Julius Feldman was a young man in Kraków whose life had been turned upside down like many Jews in Europe by the Nazi regime. Julius was an intelligent man, and he was handy. He would keep a diary of the actions that occurred in the ghetto, and his diary reveals some of the cruelties that the Jewish people in Kraków faced.
Julius speaks about an event that occurred with his father, and although this event ended with his father’s return, it is the journey that is significant. Julius wrote this of this event with his father:
He began telling us what it had really been like. He had gone to Franciszkanska Street and they ordered him to wait over five hours until a clerk came. At last, the clerk arrived. After writing his report, he did not know what to do about the whole matter so he sent father to Pomorska Street under the escort of a German policeman. This guard behaved very badly along the way, telling father to run or walk faster, which was hard for him to do at his age. Once there, the guard turned him over to the sentry. He received several blows across the face and a couple of kicks. They finally handed him over to Mr. K, the clerk for Jewish affairs… Since it was already evening they sent Father to Montelupich prison… They gave father a letter in place of his pass and a letter to the OD saying a suitable apartment was to be found in the ghetto within 24 hours, and that we were to be moved there… We had to move. 
This event depicts a commonality for Jews under Nazi occupation. Cruelty and hatred were a common trait for the Nazi captors as they instilled fear and chaos forthese innocent Jewish people. The Nazi regime had no restraint when it came to their cruel nature, and they wanted to create as much terror as they could for the Jewish people. Julius and his mother had no idea where Julius’ father was, and the Nazis kept him long enough to instill a certain fear among the family. When he finally returned, they were relieved that he was still alive. Julius’ father’s testimony is important to understanding the conditions that were faced even before they were placed in the ghetto. The quality of life for Jews had been depleted by the Nazi regime.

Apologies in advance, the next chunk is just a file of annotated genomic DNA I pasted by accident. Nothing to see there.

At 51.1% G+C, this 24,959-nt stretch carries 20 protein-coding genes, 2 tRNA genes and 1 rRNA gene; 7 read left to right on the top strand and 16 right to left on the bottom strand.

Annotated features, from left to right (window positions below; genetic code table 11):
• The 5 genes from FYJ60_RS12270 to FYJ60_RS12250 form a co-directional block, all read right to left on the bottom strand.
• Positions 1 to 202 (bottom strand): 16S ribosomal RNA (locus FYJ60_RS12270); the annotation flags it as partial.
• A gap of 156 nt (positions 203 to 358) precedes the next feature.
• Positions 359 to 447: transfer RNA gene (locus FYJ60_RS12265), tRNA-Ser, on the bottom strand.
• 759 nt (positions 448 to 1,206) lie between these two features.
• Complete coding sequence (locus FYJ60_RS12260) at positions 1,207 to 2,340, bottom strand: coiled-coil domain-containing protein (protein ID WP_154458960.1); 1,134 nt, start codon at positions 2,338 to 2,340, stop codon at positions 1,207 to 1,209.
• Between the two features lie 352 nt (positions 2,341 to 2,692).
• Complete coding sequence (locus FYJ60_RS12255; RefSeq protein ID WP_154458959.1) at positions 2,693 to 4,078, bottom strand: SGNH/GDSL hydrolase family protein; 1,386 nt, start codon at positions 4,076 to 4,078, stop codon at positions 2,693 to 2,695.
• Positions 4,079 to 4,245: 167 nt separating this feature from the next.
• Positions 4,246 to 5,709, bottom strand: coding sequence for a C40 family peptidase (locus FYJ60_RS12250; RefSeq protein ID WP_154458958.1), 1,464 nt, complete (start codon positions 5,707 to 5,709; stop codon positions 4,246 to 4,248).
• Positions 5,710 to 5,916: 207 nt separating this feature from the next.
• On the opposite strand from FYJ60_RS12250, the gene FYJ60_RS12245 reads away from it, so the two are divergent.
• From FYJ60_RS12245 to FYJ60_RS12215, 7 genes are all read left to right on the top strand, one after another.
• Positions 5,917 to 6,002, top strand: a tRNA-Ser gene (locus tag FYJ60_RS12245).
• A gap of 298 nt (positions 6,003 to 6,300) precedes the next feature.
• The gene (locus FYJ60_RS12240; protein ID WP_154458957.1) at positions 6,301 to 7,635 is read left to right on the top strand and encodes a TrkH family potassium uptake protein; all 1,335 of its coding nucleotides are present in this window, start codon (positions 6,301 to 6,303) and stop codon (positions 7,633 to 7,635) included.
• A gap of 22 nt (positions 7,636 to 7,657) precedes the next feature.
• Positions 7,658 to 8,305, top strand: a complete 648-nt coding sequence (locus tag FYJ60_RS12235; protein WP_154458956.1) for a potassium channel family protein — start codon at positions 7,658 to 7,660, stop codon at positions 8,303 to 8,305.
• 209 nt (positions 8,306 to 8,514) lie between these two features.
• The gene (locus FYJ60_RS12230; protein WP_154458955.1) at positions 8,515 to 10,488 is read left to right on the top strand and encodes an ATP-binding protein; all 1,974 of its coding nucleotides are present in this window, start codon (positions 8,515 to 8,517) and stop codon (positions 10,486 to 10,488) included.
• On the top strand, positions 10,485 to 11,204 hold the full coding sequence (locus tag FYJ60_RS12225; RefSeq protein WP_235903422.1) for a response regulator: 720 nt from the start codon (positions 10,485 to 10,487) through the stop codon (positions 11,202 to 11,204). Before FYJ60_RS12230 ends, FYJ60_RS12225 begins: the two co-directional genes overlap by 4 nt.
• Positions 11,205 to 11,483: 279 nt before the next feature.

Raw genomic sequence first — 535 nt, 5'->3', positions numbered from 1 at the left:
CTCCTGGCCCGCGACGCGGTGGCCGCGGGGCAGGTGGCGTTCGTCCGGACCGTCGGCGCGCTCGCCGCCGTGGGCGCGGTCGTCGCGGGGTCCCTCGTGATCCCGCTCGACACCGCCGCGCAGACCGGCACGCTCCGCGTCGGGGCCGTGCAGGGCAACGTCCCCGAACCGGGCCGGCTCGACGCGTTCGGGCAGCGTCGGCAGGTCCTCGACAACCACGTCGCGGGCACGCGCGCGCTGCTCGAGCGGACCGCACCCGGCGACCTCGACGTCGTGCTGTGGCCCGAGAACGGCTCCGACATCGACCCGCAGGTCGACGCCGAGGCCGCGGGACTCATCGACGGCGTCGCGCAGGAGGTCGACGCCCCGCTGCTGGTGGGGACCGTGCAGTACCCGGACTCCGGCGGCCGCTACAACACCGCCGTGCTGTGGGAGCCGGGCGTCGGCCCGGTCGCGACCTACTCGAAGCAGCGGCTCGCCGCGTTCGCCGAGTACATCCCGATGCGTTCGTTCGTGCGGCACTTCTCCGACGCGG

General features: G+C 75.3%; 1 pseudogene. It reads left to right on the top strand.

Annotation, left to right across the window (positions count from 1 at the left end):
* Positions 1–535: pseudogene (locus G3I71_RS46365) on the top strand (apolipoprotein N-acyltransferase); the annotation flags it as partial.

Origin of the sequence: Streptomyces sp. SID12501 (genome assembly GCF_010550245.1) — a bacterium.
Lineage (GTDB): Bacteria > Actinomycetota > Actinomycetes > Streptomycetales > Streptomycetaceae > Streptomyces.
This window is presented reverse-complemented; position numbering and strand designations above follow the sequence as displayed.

The environment in Kraków was particularly dreadful, and Julius’ words paint that picture well. Many people know of the Kraków Ghetto from the movie Schindler’s List, and they know of the Płaszów concentration camp and its commandant, Amon Göth. Göth was particularly known for his cruelty, and Julius records an interaction with Göth:
At the corner of Jozefinska Street and Krakusa Street, we were stopped by Mr. Goeth who caught the children and other people in our ranks who wanted to save themselves, and then he beat them and kicked them savagely. We did not know then exactly what lay in store for them and what sort of fate our ‘masters’ were preparing for them. But what can we do? We are defenceless and must do what they order us to do, accepting everything as being ‘for our own good’.
The impact of the Nazi occupation had psychologically demolished the Jewish people, and it had weakened some of their resolve while bolstering others. Julius maintained a somewhat defiant tone in his writing, which can be seen in the aforementioned quote. Julius obeys the Nazis, but he had a certain disdain in his obedience. The unbelievable conditions that the Jewish people had to endure in these ghettos was enough to break any man, woman, and child, but Julius remained stalwart in the face of such an environment. His diary suggest that he knew what the future more than likely holds, but it is that certain defiance in his heart that gives hope that he will make it through this treacherous period.
The strength and courage of the Jewish people in this period is incomprehensible. In the Kraków Ghetto, for example, Jews were hiding and trying to survive out the Nazi occupation. Julius wrote about this:
Yesterday there was yet another hunt for people hiding in the ghetto. Around 100 more people were caught and they were taken somewhere this morning by those Ukrainians…
Julius’ diary is a testament of a young man who faced treacherous odds, but his diary also documents the stark conditions in a way that allows for readers to understand the day-to-day struggle just to survive. It draws a picture for the reader of how impossible it seemed, yet Julius continues on.
Unfortunately, Julius Feldman’s diary ends abruptly on April 11th, 1943, his last written words being:
“And where is the Lord God who watches all of this and does not help us, who does not send any punishment for the criminals? Dear Lusia is in complete despair… How terribly I feel the lack of my beloved father, whom everyone knew”
It is believed that Julius did not survive the Holocaust, and that he died at the age of 19.
 Julius Feldman translated by William Brand – The Krakow Diary of Julius Feldman.